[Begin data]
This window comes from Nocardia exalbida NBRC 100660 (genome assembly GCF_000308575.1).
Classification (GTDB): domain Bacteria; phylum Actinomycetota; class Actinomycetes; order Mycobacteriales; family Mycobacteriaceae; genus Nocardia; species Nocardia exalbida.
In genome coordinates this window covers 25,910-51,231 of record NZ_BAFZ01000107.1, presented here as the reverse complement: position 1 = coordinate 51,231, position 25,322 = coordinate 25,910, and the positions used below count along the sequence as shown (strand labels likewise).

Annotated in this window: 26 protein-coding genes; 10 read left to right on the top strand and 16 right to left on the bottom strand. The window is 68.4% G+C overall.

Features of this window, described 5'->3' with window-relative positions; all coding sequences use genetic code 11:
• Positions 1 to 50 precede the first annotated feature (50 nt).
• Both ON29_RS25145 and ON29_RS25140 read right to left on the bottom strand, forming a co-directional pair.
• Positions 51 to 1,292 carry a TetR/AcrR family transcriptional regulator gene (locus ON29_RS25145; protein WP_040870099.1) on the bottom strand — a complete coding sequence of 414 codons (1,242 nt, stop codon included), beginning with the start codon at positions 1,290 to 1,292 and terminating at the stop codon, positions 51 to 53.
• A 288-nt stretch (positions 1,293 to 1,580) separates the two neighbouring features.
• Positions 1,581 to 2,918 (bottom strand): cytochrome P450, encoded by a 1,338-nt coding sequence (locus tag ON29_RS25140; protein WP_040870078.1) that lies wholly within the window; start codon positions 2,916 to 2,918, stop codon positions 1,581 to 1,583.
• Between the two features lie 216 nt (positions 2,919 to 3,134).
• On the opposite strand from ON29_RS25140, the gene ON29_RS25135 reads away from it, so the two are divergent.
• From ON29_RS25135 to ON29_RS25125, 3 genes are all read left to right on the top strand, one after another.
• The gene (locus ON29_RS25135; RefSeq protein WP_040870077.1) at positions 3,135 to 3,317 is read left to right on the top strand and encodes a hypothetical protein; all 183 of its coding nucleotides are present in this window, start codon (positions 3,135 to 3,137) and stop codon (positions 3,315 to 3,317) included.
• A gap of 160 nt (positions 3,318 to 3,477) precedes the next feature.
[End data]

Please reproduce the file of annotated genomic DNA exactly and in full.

This window comes from Nocardia exalbida NBRC 100660 (genome assembly GCF_000308575.1).
Classification (GTDB): domain Bacteria; phylum Actinomycetota; class Actinomycetes; order Mycobacteriales; family Mycobacteriaceae; genus Nocardia; species Nocardia exalbida.
In genome coordinates this window covers 25,910-51,231 of record NZ_BAFZ01000107.1, presented here as the reverse complement: position 1 = coordinate 51,231, position 25,322 = coordinate 25,910, and the positions used below count along the sequence as shown (strand labels likewise).

Annotated in this window: 26 protein-coding genes; 10 read left to right on the top strand and 16 right to left on the bottom strand. The window is 68.4% G+C overall.

Features of this window, described 5'->3' with window-relative positions; all coding sequences use genetic code 11:
• Positions 1 to 50 precede the first annotated feature (50 nt).
• Both ON29_RS25145 and ON29_RS25140 read right to left on the bottom strand, forming a co-directional pair.
• Positions 51 to 1,292 carry a TetR/AcrR family transcriptional regulator gene (locus ON29_RS25145; protein WP_040870099.1) on the bottom strand — a complete coding sequence of 414 codons (1,242 nt, stop codon included), beginning with the start codon at positions 1,290 to 1,292 and terminating at the stop codon, positions 51 to 53.
• A 288-nt stretch (positions 1,293 to 1,580) separates the two neighbouring features.
• Positions 1,581 to 2,918 (bottom strand): cytochrome P450, encoded by a 1,338-nt coding sequence (locus tag ON29_RS25140; protein WP_040870078.1) that lies wholly within the window; start codon positions 2,916 to 2,918, stop codon positions 1,581 to 1,583.
• Between the two features lie 216 nt (positions 2,919 to 3,134).
• On the opposite strand from ON29_RS25140, the gene ON29_RS25135 reads away from it, so the two are divergent.
• From ON29_RS25135 to ON29_RS25125, 3 genes are all read left to right on the top strand, one after another.
• The gene (locus ON29_RS25135; RefSeq protein WP_040870077.1) at positions 3,135 to 3,317 is read left to right on the top strand and encodes a hypothetical protein; all 183 of its coding nucleotides are present in this window, start codon (positions 3,135 to 3,137) and stop codon (positions 3,315 to 3,317) included.
• A gap of 160 nt (positions 3,318 to 3,477) precedes the next feature.